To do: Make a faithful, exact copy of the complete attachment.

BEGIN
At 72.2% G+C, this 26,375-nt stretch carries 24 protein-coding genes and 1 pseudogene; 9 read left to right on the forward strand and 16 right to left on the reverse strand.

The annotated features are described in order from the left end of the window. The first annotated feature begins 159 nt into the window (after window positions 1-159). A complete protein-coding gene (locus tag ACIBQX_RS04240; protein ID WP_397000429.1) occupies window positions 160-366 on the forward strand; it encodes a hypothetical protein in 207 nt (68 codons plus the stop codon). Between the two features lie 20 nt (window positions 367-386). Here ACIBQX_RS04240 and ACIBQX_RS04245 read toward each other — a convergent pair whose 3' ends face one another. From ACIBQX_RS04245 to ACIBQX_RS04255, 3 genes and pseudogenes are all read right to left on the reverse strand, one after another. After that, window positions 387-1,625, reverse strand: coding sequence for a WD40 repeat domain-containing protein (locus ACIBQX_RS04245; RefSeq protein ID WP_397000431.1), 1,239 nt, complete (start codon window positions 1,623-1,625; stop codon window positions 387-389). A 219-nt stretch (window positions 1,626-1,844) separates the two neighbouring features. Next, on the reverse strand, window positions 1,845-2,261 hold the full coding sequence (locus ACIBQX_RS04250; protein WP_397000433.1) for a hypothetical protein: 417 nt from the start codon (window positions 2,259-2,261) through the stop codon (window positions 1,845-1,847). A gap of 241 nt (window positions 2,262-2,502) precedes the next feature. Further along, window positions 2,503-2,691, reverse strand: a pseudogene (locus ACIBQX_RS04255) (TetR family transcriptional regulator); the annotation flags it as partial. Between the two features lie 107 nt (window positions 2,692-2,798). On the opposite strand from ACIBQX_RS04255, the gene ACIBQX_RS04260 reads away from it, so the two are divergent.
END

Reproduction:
At 72.2% G+C, this 26,375-nt stretch carries 24 protein-coding genes and 1 pseudogene; 9 read left to right on the forward strand and 16 right to left on the reverse strand.

The annotated features are described in order from the left end of the window. The first annotated feature begins 159 nt into the window (after window positions 1-159). A complete protein-coding gene (locus tag ACIBQX_RS04240; protein ID WP_397000429.1) occupies window positions 160-366 on the forward strand; it encodes a hypothetical protein in 207 nt (68 codons plus the stop codon). Between the two features lie 20 nt (window positions 367-386). Here ACIBQX_RS04240 and ACIBQX_RS04245 read toward each other — a convergent pair whose 3' ends face one another. From ACIBQX_RS04245 to ACIBQX_RS04255, 3 genes and pseudogenes are all read right to left on the reverse strand, one after another. After that, window positions 387-1,625, reverse strand: coding sequence for a WD40 repeat domain-containing protein (locus ACIBQX_RS04245; RefSeq protein ID WP_397000431.1), 1,239 nt, complete (start codon window positions 1,623-1,625; stop codon window positions 387-389). A 219-nt stretch (window positions 1,626-1,844) separates the two neighbouring features. Next, on the reverse strand, window positions 1,845-2,261 hold the full coding sequence (locus ACIBQX_RS04250; protein WP_397000433.1) for a hypothetical protein: 417 nt from the start codon (window positions 2,259-2,261) through the stop codon (window positions 1,845-1,847). A gap of 241 nt (window positions 2,262-2,502) precedes the next feature. Further along, window positions 2,503-2,691, reverse strand: a pseudogene (locus ACIBQX_RS04255) (TetR family transcriptional regulator); the annotation flags it as partial. Between the two features lie 107 nt (window positions 2,692-2,798). On the opposite strand from ACIBQX_RS04255, the gene ACIBQX_RS04260 reads away from it, so the two are divergent.